I think the only controlled way to use less xanthan than I'm using would be to make, say, a 0.1% or maybe even 0.05% solution and add it by drops as needed. Is there any reason not to do it this way? Most descriptions I've read have people measuring minuscule amounts of the dry powder.

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alright first of all you can't judge xanthan in a solution of banana, because puree'd banana, especially cooked, can tend to have a sliminess all on its own. Second, you probably put to much in, that is if this was not banana.

Also, xanthan does not emulsify, it suspends. There is a big difference between an emulsion and a suspension.

And if you want to consider the context of hydrocolloids, I would use gum arabic for this application either in conjuction with xanthan or even on its own, especially with banana.

I can't believe I started this thread, ha, I can answer all my own questions now....


Edited by chiantiglace (log)

Dean Anthony Anderson

"If all you have to eat is an egg, you had better know how to cook it properly" ~ Herve This

Pastry Chef: One If By Land Two If By Sea

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I use the tiniest pinch in vinaigrettes. Keeps them from separating. I recently read in Cook's Illustrated that they use a small amount of mayo for the same effect.

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I think the only controlled way to use less xanthan than I'm using would be to make, say, a 0.1% or maybe even 0.05% solution and add it by drops as needed.  Is there any reason not to do it this way?  Most descriptions I've read have people measuring minuscule amounts of the dry powder.

I'm guessing this is the photographer in you, mixing a percentage solution like you'd do with phenidone.

Which has crossed my mind ... it would make both measuring and mixing easier. The trouble is preserving it. It would make the most sense if you could keep the solution around for a while, and I suspect it would spoil pretty quickly.

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I use xanthan gum regularly in frozen things I make in my Blendtec blender (smoothies to frozen desserts). I make them all dairy-free (since I'm lactose intolerant). Most of the smoothie and soft serve recipes call for banana which acts as an emulsifier and smoothing agent. But bananas are very high in carbs so I use the xanthan to replace the banana.

A typical smoothie will be 1 cup of frozen fruit, 1 cup of liquid (usually non-dairy, sugar-free creamer, or a mix with water) and 1/2 tsp of xanthan gum. A typical soft serve will be 2 cups of frozen fruit, 1 cup of liquid and 1 tsp of xanthan gum.

It's important to get the xanthan dispersed before the heavy blending takes place. Usually I put the liquid in the blender, gently sprinkle the xanthan on the surface (along with any other powdered ingredients - like cocoa powder) and pulse a few times. Then add the frozen fruit and blend.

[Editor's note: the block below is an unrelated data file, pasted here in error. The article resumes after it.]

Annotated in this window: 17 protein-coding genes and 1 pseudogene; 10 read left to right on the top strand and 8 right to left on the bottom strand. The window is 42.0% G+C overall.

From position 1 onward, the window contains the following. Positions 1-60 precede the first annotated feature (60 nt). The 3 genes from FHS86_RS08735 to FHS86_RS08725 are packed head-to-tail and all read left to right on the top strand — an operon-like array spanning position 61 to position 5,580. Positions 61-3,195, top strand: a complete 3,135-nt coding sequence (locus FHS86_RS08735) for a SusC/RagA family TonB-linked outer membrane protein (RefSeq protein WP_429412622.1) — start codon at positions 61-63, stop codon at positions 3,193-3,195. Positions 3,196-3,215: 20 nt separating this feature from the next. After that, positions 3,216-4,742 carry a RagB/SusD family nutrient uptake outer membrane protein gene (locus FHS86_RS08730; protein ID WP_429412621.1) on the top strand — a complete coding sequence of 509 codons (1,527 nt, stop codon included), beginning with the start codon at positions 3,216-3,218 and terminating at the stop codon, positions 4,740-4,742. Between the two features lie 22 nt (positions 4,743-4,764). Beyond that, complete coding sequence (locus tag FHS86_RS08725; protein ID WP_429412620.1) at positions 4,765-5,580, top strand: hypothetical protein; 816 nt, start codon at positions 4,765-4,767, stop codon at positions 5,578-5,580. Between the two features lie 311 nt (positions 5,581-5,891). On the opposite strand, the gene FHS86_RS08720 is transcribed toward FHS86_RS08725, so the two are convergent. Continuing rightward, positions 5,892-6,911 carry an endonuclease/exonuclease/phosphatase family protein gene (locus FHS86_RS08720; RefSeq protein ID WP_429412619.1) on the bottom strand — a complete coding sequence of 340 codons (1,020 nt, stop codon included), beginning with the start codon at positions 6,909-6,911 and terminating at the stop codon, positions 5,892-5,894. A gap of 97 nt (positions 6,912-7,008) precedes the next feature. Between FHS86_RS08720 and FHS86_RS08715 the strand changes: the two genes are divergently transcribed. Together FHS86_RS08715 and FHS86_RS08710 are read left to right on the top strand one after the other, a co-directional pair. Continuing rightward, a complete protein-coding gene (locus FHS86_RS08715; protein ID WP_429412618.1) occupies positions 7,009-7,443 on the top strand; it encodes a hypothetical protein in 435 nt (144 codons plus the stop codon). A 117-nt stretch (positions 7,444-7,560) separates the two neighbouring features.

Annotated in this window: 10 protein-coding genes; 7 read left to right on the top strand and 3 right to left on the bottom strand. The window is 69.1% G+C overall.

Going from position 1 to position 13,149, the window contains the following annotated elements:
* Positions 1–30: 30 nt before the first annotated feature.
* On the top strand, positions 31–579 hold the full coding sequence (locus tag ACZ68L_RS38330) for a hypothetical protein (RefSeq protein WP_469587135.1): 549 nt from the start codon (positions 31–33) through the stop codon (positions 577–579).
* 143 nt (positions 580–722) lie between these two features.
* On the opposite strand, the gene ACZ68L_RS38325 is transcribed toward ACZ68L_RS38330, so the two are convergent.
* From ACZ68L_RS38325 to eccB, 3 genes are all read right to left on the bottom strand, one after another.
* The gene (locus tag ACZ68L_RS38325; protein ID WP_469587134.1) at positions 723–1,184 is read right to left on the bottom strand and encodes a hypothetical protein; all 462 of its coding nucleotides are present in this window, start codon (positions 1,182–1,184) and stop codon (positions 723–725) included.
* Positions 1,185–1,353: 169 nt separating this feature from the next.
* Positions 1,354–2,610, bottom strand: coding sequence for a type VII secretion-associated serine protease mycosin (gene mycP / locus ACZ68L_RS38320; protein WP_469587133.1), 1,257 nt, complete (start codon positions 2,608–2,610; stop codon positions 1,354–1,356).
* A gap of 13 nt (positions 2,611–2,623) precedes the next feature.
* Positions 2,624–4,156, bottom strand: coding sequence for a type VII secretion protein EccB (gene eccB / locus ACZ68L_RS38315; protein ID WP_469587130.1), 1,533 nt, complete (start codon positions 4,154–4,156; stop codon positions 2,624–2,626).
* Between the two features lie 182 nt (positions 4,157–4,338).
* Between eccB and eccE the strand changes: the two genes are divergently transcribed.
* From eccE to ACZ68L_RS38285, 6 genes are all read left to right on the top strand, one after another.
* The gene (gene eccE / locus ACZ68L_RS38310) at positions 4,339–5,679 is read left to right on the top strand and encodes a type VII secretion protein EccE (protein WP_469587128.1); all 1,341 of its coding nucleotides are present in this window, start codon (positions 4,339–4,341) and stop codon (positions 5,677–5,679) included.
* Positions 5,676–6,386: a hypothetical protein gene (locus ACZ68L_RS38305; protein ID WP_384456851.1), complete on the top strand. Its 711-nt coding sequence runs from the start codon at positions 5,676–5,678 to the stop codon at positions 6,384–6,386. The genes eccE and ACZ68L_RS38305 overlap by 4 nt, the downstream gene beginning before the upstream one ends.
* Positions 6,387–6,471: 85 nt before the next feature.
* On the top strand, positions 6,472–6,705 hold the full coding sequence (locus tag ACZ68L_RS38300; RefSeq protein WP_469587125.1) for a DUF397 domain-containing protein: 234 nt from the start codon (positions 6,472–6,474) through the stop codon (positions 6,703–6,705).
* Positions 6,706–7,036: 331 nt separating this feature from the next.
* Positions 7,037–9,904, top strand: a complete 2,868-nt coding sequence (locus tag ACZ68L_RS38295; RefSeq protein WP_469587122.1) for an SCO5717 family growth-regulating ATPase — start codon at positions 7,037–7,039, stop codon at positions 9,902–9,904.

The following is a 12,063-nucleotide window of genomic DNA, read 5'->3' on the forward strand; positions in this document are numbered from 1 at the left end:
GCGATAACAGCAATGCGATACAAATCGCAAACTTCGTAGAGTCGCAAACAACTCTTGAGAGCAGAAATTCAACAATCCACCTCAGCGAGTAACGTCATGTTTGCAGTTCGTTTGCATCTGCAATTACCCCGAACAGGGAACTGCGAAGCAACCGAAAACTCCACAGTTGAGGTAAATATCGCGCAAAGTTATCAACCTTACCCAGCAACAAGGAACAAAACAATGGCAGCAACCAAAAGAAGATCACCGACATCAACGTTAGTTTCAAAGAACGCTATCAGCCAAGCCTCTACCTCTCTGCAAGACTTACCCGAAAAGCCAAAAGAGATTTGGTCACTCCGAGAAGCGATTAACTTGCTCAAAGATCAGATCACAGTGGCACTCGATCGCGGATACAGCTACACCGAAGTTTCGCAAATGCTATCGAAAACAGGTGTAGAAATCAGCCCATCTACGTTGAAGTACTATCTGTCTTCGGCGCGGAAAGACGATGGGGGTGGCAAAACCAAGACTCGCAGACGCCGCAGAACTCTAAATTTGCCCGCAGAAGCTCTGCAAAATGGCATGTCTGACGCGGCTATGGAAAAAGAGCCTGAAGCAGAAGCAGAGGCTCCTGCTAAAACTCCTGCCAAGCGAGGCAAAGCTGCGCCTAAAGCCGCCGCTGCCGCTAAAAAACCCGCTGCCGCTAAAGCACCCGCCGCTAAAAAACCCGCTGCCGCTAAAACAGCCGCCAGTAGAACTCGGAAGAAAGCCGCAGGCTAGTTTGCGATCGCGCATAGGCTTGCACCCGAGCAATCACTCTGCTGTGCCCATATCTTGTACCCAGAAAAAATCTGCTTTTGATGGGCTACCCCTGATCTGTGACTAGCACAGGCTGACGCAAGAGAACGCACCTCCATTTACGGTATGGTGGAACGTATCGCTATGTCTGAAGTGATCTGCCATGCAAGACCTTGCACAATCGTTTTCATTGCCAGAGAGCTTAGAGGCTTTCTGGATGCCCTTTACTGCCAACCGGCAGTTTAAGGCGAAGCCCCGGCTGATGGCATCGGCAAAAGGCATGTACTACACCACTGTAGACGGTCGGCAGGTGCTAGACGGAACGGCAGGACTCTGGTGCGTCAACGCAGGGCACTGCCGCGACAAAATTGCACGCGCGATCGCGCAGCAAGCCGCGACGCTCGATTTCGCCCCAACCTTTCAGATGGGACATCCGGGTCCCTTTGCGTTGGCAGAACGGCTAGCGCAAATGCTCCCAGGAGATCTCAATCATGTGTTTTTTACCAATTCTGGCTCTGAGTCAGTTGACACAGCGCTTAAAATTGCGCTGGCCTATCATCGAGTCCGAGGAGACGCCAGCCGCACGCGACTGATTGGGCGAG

Edited by mgaretz (log)

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I'm guessing this is the photographer in you, mixing a percentage solution like you'd do with phenidone.

You got it.

Which has crossed my mind ... it would make both measuring and mixing easier. The trouble is preserving it. It would make the most sense if you could keep the solution around for a while, and I suspect it would spoil pretty quickly.

I mixed up a 0.1% solution, let it sit out for several hours to be sure it all dissolved, and put it in the fridge. I'll let you know how long it lasts.

Thanks, everyone for the suggestions.

I looked around some more and realized that there was a banana shake recipe by Martin Lersch in his Hydrocolloids compilation on khymos.org, and his uses a larger proportion of xanthan than I did, but no yogurt, so maybe there's something about the combination of uncooked frozen banana, yogurt, and xanthan. The yogurt was homemade, so it didn't have any stabilizers in it that could have interacted with the xanthan. I'm using a fraction of what mgaretz is using, so even if it turns out to be too much for my taste, I seem to be using less than others are using, and it still seems a little too slippery.

It didn't seem immediately slimy when I drank it, but it left a feeling of sliminess afterward, like an aftertaste, but it was more of an "aftertexture."


Edited by David A. Goldfarb (log)

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that slimy "aftertexture" pretty well describes the results when I tried to stablilize ice cream with arrowroot. I'd always liked arrowroot more than cornstarch in sauces, so I thought it might be better in ice cream, too ... in spite of warnings from people smarter than me that arrowroot does weird things in the presence of dairy.